Friday, October 16, 2015

Fact and Fiction in Bridge of Spies

This week's post appears here. 

4 comments:

Steven Winsor said...

Nice article. I was born in 1949. I remember the Cold War so well. The 1957 Sputnik launch shook my tree as an 8-year old...and I hoped my country could respond. We young people knew there was a threat of nuclear war, but no one cried about it. You dealt with it. No 'trigger warnings' necessary when discussing it back then.

Every year from the late-1950s through the early 1990s, I had dreams once or twice a year that were vivid, and always followed the same pattern: it would be a beautiful day, blue sky...I'm outside looking up...and I would a glint of metal way up at 35,000 feet...and I would know it was a Soviet bomber.

I would watch it...and invariably, something tiny and shiny would drop from it...and I knew what it was as it dropped. it was an atomic bomb. Finally, there would be a flash of brilliant light throughout the sky...and I would know the weapon had detonated. But always before the shock wave hit (and I was always ready for it), I would wake up.

The dreams ceased when the Soviet Union imploded and the Berlin Wall came down. Never had another one. Two of my favorite movies from that time were 'Fail Safe' and 'Dr. Strangelove'.

We accepted the risk of horrific death by hydrogen bomb...and nary a tear was shed in fear. We went about our business.

We believed in our country. We believed our country was right, and the Soviet Union was wrong.

Thanks for setting the record straight with respect to the Soviet agent's lawyer. It seems Hollywood really does like to depict America as bad when it can.

Bozon said...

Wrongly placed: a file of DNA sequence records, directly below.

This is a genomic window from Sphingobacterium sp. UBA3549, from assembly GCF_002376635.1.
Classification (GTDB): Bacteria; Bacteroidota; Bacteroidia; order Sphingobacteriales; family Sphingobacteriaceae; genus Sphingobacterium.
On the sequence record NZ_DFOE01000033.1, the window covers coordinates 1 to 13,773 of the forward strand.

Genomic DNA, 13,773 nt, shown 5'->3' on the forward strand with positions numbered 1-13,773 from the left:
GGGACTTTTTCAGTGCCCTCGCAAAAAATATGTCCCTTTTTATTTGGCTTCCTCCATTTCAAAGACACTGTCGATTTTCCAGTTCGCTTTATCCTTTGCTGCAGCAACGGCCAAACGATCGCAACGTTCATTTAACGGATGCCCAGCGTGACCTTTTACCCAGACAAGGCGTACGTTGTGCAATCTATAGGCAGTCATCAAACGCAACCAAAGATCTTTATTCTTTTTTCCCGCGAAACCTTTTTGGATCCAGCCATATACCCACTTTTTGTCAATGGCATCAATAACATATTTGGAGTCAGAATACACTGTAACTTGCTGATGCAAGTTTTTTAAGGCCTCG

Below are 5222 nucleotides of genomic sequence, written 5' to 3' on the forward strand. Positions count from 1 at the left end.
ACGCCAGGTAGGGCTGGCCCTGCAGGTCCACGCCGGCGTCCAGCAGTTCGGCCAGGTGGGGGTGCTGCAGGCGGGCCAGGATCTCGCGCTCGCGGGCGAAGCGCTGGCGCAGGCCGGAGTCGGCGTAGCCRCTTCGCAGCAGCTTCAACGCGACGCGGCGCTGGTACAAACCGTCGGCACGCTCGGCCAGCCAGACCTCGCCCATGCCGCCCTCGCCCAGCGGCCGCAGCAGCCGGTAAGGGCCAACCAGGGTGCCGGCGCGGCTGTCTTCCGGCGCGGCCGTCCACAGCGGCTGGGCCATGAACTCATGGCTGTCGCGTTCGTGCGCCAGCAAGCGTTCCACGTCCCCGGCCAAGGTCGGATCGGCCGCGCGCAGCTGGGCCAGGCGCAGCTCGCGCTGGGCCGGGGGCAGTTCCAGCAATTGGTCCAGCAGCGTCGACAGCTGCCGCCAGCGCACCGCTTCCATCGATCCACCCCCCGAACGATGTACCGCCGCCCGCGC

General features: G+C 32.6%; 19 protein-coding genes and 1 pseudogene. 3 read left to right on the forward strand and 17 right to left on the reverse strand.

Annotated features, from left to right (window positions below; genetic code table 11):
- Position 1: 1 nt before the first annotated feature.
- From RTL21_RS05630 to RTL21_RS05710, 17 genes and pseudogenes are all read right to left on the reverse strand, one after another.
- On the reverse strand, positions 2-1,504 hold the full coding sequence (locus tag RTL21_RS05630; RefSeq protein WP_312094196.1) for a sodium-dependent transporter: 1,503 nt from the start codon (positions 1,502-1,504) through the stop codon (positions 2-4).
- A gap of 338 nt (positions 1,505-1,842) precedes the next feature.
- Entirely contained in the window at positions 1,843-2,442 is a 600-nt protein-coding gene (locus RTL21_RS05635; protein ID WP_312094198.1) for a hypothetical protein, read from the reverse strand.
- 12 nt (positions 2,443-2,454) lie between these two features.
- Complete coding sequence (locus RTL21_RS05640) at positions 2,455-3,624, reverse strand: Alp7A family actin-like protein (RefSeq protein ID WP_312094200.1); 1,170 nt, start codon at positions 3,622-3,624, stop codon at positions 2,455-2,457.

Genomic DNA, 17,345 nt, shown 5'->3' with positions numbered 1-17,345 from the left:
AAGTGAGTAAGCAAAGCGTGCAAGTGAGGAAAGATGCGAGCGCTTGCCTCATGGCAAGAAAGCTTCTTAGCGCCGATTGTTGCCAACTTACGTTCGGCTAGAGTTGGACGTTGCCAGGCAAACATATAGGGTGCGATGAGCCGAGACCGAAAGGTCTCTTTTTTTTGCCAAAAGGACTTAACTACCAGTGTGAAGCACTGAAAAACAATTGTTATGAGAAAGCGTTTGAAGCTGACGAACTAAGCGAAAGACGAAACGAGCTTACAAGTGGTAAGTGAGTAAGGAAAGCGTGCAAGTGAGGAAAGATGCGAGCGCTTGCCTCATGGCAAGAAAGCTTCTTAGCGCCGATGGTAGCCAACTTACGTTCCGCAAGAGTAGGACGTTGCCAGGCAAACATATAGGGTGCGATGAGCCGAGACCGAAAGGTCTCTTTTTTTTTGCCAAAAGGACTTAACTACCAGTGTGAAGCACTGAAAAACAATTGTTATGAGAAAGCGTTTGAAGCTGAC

Professor

Thanks for this post.

The Soviets were not a real ally.

They were a faux ally. They well knew it.

So did we, at the top, at least some of us.

See my blog.

Say no more,

all the best

Assurance-First-Assurance said...

Thank you Professor for another fine, thought provoking post.

I was born in 1946 and remember those (now) silly drills where we got down under our desks like we would in the event of a nuclear bomb.

I never worried a bit about them and never had a bad dream or nervous time. I was in my last year of high school when the Cuban Missile Crisis hit and I thought it was an exciting time.

I never worried because I had complete faith in "Ike" and the other leaders. We just knew that Ike and all the others would do the best they could to always do the right thing and only the thing that would be the best for us and so why worry?

It seems like another world now and I guess it was.

Thanks for a great post.

Jim

kingpinbravo said...

I think it is worth noting that Powers himself blamed Oswald for giving the Soviets sufficient information to successfully target his U-2.